The African National Congress (ANC) came to power in 1994 amid great expectations that they would bring prosperity to the black majority.
On the surface, the party has succeeded. Prospects are much improved since 1912 when the struggle began; black youth no longer face a narrow choice between miner and farm labourer. Many at the centenary celebrations will belong to a new black middle class, winners from the government’s Black Economic Empowerment programme. They have an international outlook, and see a world of possibilities.
But those present will be only too aware of the sprawling poverty outside. ‘The wage share of national income is dropping,’ says Mazibuko Jara of Amandla! magazine. ‘ANC policies have redistributed wealth to rich owners of capital, reproducing inequality and neo-apartheid geographies.’
Many poorer people have yet to reap the benefits from post-apartheid society. Although the ANC has made investments in housing and other public works, the speed of transformation is very sluggish.
The poor are now held hostage to subtler processes of class exclusion. Opportunities exist mostly for the educated and well-connected, and the interests of the new middle-class are increasingly diverging from those of the rural and urban poor.
‘There’s an ever-growing number of unemployed, or even unemployable, young people, many of whom will never find formal work. And by that I mean, ever,’ says education activist Nomalanga Mkhize. ‘What sort of society are we building?’
South Africa is still highly unequal. White males hold 73.1 per cent of top management positions while representing 6.7 per cent of the economically active population, according to the Commission for Employment Equity. Black professionals are gaining ground within state-owned enterprises, but the structures that guard access to jobs are blighted by patronage politics. Public works are bogged down by dubious tendering processes, and ‘irregularities’ are creeping into social services provision.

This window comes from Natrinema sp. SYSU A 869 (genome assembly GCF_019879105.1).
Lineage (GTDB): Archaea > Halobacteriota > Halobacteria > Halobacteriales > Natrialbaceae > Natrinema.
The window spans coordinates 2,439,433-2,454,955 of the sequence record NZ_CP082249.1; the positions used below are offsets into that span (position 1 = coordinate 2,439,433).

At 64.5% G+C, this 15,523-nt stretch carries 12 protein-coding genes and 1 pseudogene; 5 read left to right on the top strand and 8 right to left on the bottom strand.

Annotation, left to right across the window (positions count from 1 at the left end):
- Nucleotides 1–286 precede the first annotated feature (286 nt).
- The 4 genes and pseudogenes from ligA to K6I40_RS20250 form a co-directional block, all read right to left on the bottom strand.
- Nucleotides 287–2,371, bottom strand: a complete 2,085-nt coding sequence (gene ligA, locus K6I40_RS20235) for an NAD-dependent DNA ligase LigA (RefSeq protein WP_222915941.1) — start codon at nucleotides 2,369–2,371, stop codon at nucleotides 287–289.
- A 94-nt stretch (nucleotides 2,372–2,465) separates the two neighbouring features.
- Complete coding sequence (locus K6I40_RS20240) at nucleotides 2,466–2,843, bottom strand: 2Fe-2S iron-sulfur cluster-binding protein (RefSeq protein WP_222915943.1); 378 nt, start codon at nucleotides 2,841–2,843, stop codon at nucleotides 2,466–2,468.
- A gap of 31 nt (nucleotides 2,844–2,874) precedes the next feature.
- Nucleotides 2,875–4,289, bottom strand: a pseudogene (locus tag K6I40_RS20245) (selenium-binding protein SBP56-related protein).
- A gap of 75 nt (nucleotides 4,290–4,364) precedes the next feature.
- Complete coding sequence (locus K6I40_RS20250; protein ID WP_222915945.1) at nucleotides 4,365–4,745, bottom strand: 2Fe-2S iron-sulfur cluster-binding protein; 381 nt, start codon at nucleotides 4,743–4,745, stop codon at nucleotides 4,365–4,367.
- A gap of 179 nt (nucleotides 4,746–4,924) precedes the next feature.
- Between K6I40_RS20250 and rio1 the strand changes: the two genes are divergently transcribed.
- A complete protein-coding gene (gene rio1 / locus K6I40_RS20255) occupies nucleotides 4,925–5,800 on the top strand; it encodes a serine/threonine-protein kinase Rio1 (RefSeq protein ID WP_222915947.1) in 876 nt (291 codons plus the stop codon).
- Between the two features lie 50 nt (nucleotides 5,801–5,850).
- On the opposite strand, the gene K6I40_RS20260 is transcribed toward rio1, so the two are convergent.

The failure of the ANC-led government to extend prosperity is creating serious tensions. In November 2011, President Zuma sanctioned the suspension of Julius Malema from the ANC, for ‘sowing discord’. But Malema was championing a decisive – and popular – solution to inequality: nationalization of mines and expropriation of white-owned land.
It’s South Africa’s dual economy that is sowing discord. Ayanda Kota of the Unemployed Peoples’ Movement believes the ANC has betrayed its ideals: ‘As [the revolutionary anticolonialist thinker] Frantz Fanon would say, the ANC is keeping us drunk on the memory of the past struggle. They say, “we’ve given you freedom, now go back to your caves”. They’ve forgotten the voices of the poor.’
The government has spent much time listening to outside investors. Now it needs to respond to the voices from within.
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